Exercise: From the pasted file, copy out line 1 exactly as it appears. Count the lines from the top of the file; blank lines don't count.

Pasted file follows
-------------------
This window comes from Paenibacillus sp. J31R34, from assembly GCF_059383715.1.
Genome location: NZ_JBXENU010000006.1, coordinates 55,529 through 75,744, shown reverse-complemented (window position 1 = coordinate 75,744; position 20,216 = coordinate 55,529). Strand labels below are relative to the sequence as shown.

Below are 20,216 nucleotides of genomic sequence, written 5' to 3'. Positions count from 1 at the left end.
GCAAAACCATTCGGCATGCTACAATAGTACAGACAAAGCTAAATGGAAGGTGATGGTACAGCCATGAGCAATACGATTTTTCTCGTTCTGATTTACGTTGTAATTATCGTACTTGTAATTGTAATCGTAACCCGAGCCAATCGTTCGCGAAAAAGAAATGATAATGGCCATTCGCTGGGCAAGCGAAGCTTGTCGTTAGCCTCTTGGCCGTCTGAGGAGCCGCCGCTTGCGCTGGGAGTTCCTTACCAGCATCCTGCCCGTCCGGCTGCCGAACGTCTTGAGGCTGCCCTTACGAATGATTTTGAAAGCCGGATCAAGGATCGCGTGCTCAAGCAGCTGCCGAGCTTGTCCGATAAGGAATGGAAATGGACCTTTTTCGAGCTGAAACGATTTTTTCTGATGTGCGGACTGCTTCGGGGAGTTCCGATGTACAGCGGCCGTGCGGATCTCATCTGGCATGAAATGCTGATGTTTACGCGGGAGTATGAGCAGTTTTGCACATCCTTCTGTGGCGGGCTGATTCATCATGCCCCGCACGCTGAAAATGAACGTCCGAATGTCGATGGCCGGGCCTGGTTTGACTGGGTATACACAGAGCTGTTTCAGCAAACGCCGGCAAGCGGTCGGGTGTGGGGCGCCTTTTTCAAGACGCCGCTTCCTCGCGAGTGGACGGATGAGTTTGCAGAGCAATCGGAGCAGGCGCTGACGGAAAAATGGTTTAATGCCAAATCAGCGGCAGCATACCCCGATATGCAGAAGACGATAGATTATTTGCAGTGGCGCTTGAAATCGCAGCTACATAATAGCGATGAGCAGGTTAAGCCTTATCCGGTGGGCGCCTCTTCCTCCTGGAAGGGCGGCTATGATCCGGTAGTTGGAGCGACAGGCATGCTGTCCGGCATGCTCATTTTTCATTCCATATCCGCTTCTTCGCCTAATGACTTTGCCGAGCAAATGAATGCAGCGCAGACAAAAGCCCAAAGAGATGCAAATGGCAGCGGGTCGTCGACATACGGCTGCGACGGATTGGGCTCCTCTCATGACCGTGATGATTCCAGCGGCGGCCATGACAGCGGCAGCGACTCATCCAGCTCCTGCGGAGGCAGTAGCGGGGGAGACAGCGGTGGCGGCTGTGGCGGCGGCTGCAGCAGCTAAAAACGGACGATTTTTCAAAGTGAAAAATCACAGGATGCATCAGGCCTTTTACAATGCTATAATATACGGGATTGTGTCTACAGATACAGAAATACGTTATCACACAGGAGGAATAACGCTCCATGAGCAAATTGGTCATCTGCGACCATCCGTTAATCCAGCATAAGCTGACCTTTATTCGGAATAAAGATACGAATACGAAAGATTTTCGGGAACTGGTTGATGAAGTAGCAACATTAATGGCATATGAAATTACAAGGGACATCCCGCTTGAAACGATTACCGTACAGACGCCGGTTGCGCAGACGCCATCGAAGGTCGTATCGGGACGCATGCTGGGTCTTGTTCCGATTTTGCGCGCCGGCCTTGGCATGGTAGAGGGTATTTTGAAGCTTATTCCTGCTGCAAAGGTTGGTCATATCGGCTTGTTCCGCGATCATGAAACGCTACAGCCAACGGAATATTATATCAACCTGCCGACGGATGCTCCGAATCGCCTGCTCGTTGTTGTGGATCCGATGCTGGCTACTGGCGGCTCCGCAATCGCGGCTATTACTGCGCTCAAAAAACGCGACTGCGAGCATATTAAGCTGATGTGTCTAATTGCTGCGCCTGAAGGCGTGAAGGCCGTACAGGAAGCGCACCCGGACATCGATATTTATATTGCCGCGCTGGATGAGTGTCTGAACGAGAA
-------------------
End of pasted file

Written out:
This window comes from Paenibacillus sp. J31R34, from assembly GCF_059383715.1.